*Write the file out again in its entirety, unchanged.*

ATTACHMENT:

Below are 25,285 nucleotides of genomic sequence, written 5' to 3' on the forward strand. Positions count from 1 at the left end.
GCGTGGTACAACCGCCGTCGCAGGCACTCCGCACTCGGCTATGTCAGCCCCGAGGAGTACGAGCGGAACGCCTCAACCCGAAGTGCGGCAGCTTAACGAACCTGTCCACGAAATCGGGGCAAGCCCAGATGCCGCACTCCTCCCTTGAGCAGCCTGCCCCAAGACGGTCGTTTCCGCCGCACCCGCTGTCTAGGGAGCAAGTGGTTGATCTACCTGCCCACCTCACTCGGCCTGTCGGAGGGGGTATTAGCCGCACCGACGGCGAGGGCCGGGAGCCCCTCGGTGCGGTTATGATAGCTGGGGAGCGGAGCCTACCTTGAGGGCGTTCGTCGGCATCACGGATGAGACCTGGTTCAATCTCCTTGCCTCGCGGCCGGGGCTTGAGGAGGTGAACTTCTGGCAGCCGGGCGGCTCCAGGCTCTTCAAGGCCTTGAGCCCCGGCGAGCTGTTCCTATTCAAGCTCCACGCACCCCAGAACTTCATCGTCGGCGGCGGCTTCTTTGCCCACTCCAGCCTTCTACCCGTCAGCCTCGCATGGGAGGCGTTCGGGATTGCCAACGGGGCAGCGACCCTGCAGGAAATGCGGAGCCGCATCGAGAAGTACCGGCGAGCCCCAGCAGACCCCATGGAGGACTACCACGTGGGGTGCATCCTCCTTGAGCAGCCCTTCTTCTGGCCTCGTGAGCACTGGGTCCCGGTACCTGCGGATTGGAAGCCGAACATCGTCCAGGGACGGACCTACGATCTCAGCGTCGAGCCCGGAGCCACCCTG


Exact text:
Below are 25,285 nucleotides of genomic sequence, written 5' to 3' on the forward strand. Positions count from 1 at the left end.
GCGTGGTACAACCGCCGTCGCAGGCACTCCGCACTCGGCTATGTCAGCCCCGAGGAGTACGAGCGGAACGCCTCAACCCGAAGTGCGGCAGCTTAACGAACCTGTCCACGAAATCGGGGCAAGCCCAGATGCCGCACTCCTCCCTTGAGCAGCCTGCCCCAAGACGGTCGTTTCCGCCGCACCCGCTGTCTAGGGAGCAAGTGGTTGATCTACCTGCCCACCTCACTCGGCCTGTCGGAGGGGGTATTAGCCGCACCGACGGCGAGGGCCGGGAGCCCCTCGGTGCGGTTATGATAGCTGGGGAGCGGAGCCTACCTTGAGGGCGTTCGTCGGCATCACGGATGAGACCTGGTTCAATCTCCTTGCCTCGCGGCCGGGGCTTGAGGAGGTGAACTTCTGGCAGCCGGGCGGCTCCAGGCTCTTCAAGGCCTTGAGCCCCGGCGAGCTGTTCCTATTCAAGCTCCACGCACCCCAGAACTTCATCGTCGGCGGCGGCTTCTTTGCCCACTCCAGCCTTCTACCCGTCAGCCTCGCATGGGAGGCGTTCGGGATTGCCAACGGGGCAGCGACCCTGCAGGAAATGCGGAGCCGCATCGAGAAGTACCGGCGAGCCCCAGCAGACCCCATGGAGGACTACCACGTGGGGTGCATCCTCCTTGAGCAGCCCTTCTTCTGGCCTCGTGAGCACTGGGTCCCGGTACCTGCGGATTGGAAGCCGAACATCGTCCAGGGACGGACCTACGATCTCAGCGTCGAGCCCGGAGCCACCCTG